A mixed-use development on Route 35 with ground floor commercial space and 12 apartments above — four of them “affordable” — gets a public hearing this week
So far, Michael Eppoliti’s plan for 159 Danbury Road appears to be drawing less public concern than other construction proposals under the state affordable housing law, 8-30g, which has facilitated approval of several high density housing projects in town.
“The mixed use 159 Danbury Road proposal does indeed seem to be less controversial than other purely residential 8-30g applications located in residential zones,” Town Planner Betty Brosius said.
“I would agree that this project is not controversial since it is essentially a commercial project in a commercial zone,” said Mr. Eppoliti, who also initiated one of the controversial 8-30g housing proposals. “Hopefully that will hold true at the public hearing.”
The Planning and Zoning Commission hearing will take place Tuesday, Jan. 8, at 7:30 in the town hall annex, 66 Prospect Street.
The project’s one-acre site is near the north end of the Copps Hill business district at 159 Danbury Road, the Bone Jour dog care facility, between Copps Hill Road and the Recreation Center. The property is just north of the Pamby’s auto service center and south of The Enchanted Garden.
Mr. Eppoliti and architect Doug MacMillan designed the project’s two connected buildings facing north, to take advantage of its visibility to southbound traffic heading into Ridgefield on Route 35.
“The location is fantastic. It really is the first business property you’re going to see entering downtown Ridgefield,” Mr. Eppoliti said.
The B-3 commercial zone that applies in the area permits a variety of business uses, but not retail stores. Mr. Eppoliti said he doesn’t have tenants lined up.
“As far as commercial tenants, I have no particular target other than uses that are permitted in the B-3 zone,” he said. “My best guess is that the space will be occupied by service type uses since the space is on the first floor and because of the building’s visibility.”
With four of the 12 apartments designed to qualify as a affordable under the state’s 8-30 law, the proposal will be exempt from most zoning restrictions. But Mr. Eppoliti, who unveiled his plans in the fall, said he and architect Mr. MacMillan have made efforts to keep the plans in compliance with most of the demands of B-3 zone that governs the area.
He plans eight two-bedroom and four one-bedroom units.
The affordable units are projected to rent at $1,463 a month for a two-bedroom unit at 80% of the state’s $88,800 median income for a family of three. The cheapest rent would be $899 a month for a one-bedroom apartment with tenants at 60% of the state median income for a family of one and a half — a size state regulations envision.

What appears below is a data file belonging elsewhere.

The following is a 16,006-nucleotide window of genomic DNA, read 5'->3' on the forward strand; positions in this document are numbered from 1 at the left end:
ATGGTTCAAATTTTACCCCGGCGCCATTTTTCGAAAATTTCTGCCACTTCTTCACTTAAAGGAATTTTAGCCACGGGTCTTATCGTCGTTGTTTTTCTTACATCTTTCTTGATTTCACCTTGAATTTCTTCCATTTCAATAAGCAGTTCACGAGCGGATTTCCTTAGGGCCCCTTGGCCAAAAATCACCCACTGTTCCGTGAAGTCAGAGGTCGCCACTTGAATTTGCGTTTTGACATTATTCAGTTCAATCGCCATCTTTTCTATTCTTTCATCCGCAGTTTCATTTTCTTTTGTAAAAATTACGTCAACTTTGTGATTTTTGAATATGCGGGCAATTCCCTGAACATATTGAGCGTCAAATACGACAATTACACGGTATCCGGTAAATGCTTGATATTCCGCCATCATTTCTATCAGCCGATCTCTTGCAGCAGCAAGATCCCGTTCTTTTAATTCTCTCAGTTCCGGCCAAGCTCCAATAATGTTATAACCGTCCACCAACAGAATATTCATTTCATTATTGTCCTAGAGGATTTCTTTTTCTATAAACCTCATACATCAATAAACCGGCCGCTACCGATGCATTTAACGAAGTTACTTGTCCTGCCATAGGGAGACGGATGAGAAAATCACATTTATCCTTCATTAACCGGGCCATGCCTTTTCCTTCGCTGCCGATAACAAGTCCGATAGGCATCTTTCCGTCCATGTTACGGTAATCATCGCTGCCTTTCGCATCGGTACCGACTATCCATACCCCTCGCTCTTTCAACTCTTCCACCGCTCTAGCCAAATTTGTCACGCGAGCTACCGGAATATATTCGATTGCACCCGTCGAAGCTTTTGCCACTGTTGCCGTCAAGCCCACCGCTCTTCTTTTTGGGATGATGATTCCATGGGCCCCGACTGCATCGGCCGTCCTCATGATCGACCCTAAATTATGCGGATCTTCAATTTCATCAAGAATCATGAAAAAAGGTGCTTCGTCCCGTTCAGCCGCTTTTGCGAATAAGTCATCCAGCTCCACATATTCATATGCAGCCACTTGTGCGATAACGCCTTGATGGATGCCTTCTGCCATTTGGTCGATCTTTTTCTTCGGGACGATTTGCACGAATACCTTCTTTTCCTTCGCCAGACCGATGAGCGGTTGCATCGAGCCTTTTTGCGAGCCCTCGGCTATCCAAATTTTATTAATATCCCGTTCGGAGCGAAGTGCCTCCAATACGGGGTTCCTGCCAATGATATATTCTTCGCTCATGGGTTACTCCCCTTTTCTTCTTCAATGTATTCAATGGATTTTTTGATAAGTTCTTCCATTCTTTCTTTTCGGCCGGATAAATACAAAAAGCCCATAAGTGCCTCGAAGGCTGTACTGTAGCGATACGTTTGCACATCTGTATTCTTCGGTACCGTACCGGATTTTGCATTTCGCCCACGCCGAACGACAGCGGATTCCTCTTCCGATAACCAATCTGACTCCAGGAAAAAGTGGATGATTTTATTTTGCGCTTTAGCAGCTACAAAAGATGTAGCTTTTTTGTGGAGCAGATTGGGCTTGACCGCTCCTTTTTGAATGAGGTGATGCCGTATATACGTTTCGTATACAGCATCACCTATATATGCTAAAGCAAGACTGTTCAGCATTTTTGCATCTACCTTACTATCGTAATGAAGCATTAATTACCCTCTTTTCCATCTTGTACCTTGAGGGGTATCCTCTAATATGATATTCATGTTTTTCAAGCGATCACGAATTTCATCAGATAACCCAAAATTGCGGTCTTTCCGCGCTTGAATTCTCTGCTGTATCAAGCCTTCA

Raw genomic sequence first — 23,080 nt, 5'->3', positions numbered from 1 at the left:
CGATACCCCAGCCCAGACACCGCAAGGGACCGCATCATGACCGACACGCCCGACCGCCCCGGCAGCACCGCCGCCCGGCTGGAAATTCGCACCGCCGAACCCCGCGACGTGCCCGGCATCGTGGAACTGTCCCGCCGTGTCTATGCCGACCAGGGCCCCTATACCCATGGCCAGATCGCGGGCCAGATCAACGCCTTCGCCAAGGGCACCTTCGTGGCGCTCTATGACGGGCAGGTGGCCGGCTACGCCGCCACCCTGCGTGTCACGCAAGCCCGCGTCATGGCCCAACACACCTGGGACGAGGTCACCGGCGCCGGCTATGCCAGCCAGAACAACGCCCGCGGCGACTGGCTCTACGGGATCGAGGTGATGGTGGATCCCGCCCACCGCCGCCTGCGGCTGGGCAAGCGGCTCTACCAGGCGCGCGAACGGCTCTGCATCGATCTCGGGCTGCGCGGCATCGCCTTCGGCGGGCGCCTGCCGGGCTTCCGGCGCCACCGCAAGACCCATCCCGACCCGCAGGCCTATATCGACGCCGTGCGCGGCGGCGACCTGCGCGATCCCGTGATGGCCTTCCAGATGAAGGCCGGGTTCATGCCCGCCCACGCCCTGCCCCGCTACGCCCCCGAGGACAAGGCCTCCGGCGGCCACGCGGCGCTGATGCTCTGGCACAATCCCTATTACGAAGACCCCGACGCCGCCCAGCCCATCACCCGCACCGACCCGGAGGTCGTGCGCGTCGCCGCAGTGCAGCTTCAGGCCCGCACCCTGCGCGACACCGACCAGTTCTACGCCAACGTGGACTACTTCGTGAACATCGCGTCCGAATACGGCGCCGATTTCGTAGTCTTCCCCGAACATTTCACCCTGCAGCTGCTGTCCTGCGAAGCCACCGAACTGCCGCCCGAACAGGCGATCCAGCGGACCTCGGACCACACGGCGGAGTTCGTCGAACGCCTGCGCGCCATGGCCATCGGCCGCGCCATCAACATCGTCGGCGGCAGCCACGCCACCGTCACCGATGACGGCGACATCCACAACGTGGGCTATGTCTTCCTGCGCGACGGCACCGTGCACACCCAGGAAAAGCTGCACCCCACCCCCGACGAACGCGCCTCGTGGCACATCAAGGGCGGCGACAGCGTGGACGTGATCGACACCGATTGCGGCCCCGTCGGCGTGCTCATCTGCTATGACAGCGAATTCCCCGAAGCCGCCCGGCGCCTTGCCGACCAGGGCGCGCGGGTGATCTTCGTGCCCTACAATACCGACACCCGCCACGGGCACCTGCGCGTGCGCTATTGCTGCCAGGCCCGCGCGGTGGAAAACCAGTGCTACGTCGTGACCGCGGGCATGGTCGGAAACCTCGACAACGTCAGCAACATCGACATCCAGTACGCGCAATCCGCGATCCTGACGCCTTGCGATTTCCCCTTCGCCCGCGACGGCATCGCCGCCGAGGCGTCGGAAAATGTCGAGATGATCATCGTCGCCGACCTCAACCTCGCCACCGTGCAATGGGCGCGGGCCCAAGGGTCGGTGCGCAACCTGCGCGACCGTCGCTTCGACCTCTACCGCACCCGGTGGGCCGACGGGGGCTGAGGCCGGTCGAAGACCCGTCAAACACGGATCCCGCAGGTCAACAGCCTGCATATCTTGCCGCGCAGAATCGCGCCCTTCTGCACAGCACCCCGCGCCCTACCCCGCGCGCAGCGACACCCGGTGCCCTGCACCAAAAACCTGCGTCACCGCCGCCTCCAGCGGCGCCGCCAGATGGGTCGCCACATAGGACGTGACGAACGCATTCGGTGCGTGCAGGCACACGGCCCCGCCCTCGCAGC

“The site is connected to the municipal sewer and water systems and is located within walking distance to all of the amenities of uptown Ridgefield including retail shops, grocery stores, pharmacies, dry cleaners, banks, restaurants and the Ridgefield Recreation Center,” Mr. Eppoliti said.
The Bone Jour building, a converted house, would be demolished. In its place would be two connected buildings, each with about 3,000 square feet of ground floor commercial space and six apartments above.
“Both buildings shall have identical architecture in order to maintain a consistency within the project and the neighborhood,” Mr. Eppoliti said. “The residential units will be housed on the second and third floors of the new structures and will be served by an elevator.”
“The project as designed complies with all of the dimensional standards of the underlying B-3 Zone,” he wrote.
The plans call for a 30-foot front yard setback and about a 90-foot rear setback. The building will be facing north, and sit close upon the lot’s southern boundary — about four feet from the Pamby’s property. On the south side where the building’s facade looks toward the Enchanted Garden property, will be a setback of more than 65 feet, according to Mr. Eppoliti.
“The total coverage on the site, once developed, will be approximately 48%, well below the 75% permitted by the B-3 zone,” he wrote. “Also the proposed building coverage is approximately 15%, well below the 25% permitted by the B-3 zone. Accordingly, approximately 52% of the site remains undeveloped.
The buildings would be below the 40-foot maximum height allowed in the zone.
The proposal calls for 37 parking spaces.
Ms. Brosius, the town planner, said that in addition to zoning considerations, the commission would use its powers as the Inland Wetlands Board to review the application.
“The Inland Wetlands Board will have to be convinced that the proposed development in the wetlands buffer is justified and properly designed to mitigate potential impacts to the wetlands from storm water runoff,” she said.